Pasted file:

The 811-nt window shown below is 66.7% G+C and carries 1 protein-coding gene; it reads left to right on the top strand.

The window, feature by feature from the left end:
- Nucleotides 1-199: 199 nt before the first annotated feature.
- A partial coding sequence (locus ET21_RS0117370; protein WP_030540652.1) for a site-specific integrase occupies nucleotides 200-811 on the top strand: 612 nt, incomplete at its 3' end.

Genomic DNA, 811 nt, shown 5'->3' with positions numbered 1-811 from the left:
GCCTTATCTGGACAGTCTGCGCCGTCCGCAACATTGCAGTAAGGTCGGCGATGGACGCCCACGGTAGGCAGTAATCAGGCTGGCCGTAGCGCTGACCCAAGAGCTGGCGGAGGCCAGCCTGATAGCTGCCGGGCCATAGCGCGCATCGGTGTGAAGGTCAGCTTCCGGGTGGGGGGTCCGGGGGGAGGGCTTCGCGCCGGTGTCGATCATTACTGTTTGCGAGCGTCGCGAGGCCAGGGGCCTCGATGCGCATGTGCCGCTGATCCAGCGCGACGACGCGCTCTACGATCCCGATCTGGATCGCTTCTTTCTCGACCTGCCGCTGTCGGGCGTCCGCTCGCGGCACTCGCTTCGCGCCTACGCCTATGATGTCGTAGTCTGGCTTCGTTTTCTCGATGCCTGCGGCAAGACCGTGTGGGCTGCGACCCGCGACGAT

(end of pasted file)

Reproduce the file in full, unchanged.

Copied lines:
The 811-nt window shown below is 66.7% G+C and carries 1 protein-coding gene; it reads left to right on the top strand.

The window, feature by feature from the left end:
- Nucleotides 1-199: 199 nt before the first annotated feature.
- A partial coding sequence (locus ET21_RS0117370; protein WP_030540652.1) for a site-specific integrase occupies nucleotides 200-811 on the top strand: 612 nt, incomplete at its 3' end.

Genomic DNA, 811 nt, shown 5'->3' with positions numbered 1-811 from the left:
GCCTTATCTGGACAGTCTGCGCCGTCCGCAACATTGCAGTAAGGTCGGCGATGGACGCCCACGGTAGGCAGTAATCAGGCTGGCCGTAGCGCTGACCCAAGAGCTGGCGGAGGCCAGCCTGATAGCTGCCGGGCCATAGCGCGCATCGGTGTGAAGGTCAGCTTCCGGGTGGGGGGTCCGGGGGGAGGGCTTCGCGCCGGTGTCGATCATTACTGTTTGCGAGCGTCGCGAGGCCAGGGGCCTCGATGCGCATGTGCCGCTGATCCAGCGCGACGACGCGCTCTACGATCCCGATCTGGATCGCTTCTTTCTCGACCTGCCGCTGTCGGGCGTCCGCTCGCGGCACTCGCTTCGCGCCTACGCCTATGATGTCGTAGTCTGGCTTCGTTTTCTCGATGCCTGCGGCAAGACCGTGTGGGCTGCGACCCGCGACGAT